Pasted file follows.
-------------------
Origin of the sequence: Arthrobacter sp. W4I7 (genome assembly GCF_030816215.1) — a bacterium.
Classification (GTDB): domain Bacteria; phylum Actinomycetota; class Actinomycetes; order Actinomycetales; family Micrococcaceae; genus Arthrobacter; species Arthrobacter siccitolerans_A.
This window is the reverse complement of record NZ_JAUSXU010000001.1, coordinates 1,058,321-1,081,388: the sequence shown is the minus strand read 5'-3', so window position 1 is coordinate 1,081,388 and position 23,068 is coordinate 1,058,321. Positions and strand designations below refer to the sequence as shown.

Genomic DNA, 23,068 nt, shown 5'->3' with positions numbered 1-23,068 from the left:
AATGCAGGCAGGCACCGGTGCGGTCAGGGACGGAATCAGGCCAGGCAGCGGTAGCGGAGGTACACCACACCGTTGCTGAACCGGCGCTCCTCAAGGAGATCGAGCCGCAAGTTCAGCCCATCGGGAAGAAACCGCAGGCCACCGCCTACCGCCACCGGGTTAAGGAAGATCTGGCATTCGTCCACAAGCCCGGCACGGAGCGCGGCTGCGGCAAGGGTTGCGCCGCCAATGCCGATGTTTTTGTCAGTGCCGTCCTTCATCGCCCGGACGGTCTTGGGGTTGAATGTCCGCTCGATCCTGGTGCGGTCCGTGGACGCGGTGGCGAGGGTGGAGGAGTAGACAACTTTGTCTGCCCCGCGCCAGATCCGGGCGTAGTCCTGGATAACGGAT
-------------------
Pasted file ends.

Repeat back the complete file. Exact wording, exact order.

Origin of the sequence: Arthrobacter sp. W4I7 (genome assembly GCF_030816215.1) — a bacterium.
Classification (GTDB): domain Bacteria; phylum Actinomycetota; class Actinomycetes; order Actinomycetales; family Micrococcaceae; genus Arthrobacter; species Arthrobacter siccitolerans_A.
This window is the reverse complement of record NZ_JAUSXU010000001.1, coordinates 1,058,321-1,081,388: the sequence shown is the minus strand read 5'-3', so window position 1 is coordinate 1,081,388 and position 23,068 is coordinate 1,058,321. Positions and strand designations below refer to the sequence as shown.

Genomic DNA, 23,068 nt, shown 5'->3' with positions numbered 1-23,068 from the left:
AATGCAGGCAGGCACCGGTGCGGTCAGGGACGGAATCAGGCCAGGCAGCGGTAGCGGAGGTACACCACACCGTTGCTGAACCGGCGCTCCTCAAGGAGATCGAGCCGCAAGTTCAGCCCATCGGGAAGAAACCGCAGGCCACCGCCTACCGCCACCGGGTTAAGGAAGATCTGGCATTCGTCCACAAGCCCGGCACGGAGCGCGGCTGCGGCAAGGGTTGCGCCGCCAATGCCGATGTTTTTGTCAGTGCCGTCCTTCATCGCCCGGACGGTCTTGGGGTTGAATGTCCGCTCGATCCTGGTGCGGTCCGTGGACGCGGTGGCGAGGGTGGAGGAGTAGACAACTTTGTCTGCCCCGCGCCAGATCCGGGCGTAGTCCTGGATAACGGAT